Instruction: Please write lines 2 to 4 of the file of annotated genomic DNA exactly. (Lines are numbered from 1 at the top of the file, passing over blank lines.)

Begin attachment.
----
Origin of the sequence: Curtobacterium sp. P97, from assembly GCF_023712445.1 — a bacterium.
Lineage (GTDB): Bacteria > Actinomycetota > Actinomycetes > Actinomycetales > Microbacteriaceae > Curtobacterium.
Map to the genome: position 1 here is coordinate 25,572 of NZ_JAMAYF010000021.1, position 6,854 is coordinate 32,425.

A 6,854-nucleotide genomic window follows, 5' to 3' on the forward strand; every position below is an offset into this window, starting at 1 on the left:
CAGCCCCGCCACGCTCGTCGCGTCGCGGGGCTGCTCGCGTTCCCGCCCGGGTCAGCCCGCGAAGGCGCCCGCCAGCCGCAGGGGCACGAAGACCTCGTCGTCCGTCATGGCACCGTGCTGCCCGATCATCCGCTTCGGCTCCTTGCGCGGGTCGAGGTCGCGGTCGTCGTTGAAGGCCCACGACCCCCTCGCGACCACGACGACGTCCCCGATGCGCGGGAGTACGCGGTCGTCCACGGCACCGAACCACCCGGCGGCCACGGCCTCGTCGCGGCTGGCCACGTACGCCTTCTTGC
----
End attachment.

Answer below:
Lineage (GTDB): Bacteria > Actinomycetota > Actinomycetes > Actinomycetales > Microbacteriaceae > Curtobacterium.
Map to the genome: position 1 here is coordinate 25,572 of NZ_JAMAYF010000021.1, position 6,854 is coordinate 32,425.

A 6,854-nucleotide genomic window follows, 5' to 3' on the forward strand; every position below is an offset into this window, starting at 1 on the left: